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Harrison’s Applied Game Theory: The 6 Games That Define Human Interaction


Many of my students and clients have an interest in applied game theory and game-based thinking but they are a bit overwhelmed and think it is complex. Believe me, it isn’t.

All you need to do is recognize that excluding love, and spirituality, everything in the world can be experienced as if it is a game.

With this concept in mind, there are only 6 categories of games that define human interactions. Once you understand this you can maximize your potential and a very low cost.



Let’ explore each type and learn what makes each unique…


The 6 Types of Games

A Win-Win Game

This is generally called a non-zero sum game.  This describes a situation in which the interacting players accumulate gains and losses and these can be less than or more than zeroNon-zero-sum games can be either competitive or non-competitive. Example: Philanthropy and love.


A Win-Lose Game

This is generally called a Zero Sum Game and is a situation in which one participant’s gains result only from another participant’s equivalent losses. The net change in total wealth among participants is zero; the basic terms, it means that if one person wins than everyone else has to lose. Example: Checkers


Sequential Move Game

This is a game where there are two players and the players take turns sequentially, in ways or moves to achieve a defined winning process. Example: Chess, Checkers, and Tic-tac toe

A Simultaneous Move Game

This is a game where each player chooses their action and make their move without knowledge of actions chosen by other players. Example: Rock-Paper-Scissors,


A Perfect information Game

This is a game where all players have access to the same information.  A game has perfect information if it is a sequential move game within a scenario in which a player is theorized to have all relevant information to make a decision.  In this type of game, each player can see all of the pieces on the board at all times. Some, though not all Perfect information games involve chance (luck). Backgammon is an example of such a game. Here both players are completely aware of the state of the game at all times and can use this to inform their decisions. Still, the progress of the game will depend on random dice rolls. Example: Perfect information games include Chess, Tic-tac-toe, and the classic Chinese game of strategy “Go”.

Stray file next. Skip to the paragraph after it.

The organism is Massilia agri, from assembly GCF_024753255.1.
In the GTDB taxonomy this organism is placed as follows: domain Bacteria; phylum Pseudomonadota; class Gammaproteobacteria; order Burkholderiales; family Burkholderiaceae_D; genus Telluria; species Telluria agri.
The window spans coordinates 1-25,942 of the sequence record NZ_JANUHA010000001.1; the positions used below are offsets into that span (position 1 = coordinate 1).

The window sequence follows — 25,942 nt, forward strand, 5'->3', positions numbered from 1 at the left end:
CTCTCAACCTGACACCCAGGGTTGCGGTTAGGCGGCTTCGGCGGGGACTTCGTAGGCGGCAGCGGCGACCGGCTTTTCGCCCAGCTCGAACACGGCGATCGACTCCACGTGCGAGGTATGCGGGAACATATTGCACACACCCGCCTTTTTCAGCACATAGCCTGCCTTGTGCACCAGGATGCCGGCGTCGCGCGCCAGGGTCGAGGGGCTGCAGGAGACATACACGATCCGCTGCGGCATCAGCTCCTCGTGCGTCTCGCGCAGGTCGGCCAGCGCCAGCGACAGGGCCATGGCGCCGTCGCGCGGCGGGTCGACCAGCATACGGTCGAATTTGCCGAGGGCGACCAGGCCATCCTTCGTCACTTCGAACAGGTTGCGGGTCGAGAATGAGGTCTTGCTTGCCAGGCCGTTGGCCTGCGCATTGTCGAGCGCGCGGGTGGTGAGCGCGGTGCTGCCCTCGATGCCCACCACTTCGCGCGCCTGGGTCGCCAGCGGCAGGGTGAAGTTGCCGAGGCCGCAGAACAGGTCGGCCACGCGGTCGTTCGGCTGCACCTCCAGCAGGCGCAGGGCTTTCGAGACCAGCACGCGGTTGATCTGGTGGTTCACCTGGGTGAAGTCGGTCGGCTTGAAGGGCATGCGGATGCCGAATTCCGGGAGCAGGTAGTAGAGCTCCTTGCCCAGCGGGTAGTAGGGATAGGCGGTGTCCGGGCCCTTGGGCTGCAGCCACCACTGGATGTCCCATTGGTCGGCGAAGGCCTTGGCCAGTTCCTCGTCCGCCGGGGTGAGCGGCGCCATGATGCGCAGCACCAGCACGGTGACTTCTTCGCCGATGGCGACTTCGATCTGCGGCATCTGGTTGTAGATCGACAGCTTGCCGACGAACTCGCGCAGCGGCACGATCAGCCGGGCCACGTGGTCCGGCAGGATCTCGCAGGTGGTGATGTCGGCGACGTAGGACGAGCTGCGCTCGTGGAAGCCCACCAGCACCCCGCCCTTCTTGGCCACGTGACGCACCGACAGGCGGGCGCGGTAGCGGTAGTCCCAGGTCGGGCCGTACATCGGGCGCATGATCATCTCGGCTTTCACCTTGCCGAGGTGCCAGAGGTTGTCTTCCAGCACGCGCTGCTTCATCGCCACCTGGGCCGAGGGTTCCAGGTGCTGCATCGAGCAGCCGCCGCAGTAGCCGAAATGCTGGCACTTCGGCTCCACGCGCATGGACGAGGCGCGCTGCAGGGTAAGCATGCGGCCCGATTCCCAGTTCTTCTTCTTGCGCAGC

Imperfect Information Games. 

These are games where some players have access to information that other players don’t. These are also known as  “incomplete information games”.  We may not know it but many of us are actually playing an imperfect information life game when we are buying health or medical insurance. In the health insurance market buyers know more about their own health problems than do any insurance providers. With this better information, buyers have an incentive to conceal their health problems in an attempt to get a lower insurance premium.

If insurance providers knew that a person had a history of heart problems, these providers could charge them a higher rate. This informational disparity found in imperfect information games is referred to as “asymmetric information”Example: Poker and the buying of medical insurance are among the best examples of an Imperfect Information Game.

Note: Keep in mind that In both perfect and imperfect information games players are unaware of the actions chosen by other players. Still, they may know who the other players are/what their possible actions are or might be/and the likely preferences of these other players. Information about other players may be almost complete and yet it is still incomplete and imperfect.

For the individual interested in spirituality and transformation these six categories for game-based thinking might seem overwhelming in the beginning, but ultimately combinations of the six elements I have described appear in all games, and in all aspects of human relationships, from the most basic to the most sophisticated and complex.


Lewis Harrison is a teacher, mentor, and best-selling author.

He is director of the Coach Training Program.

Learn more about his work at www.RealUGuru.com

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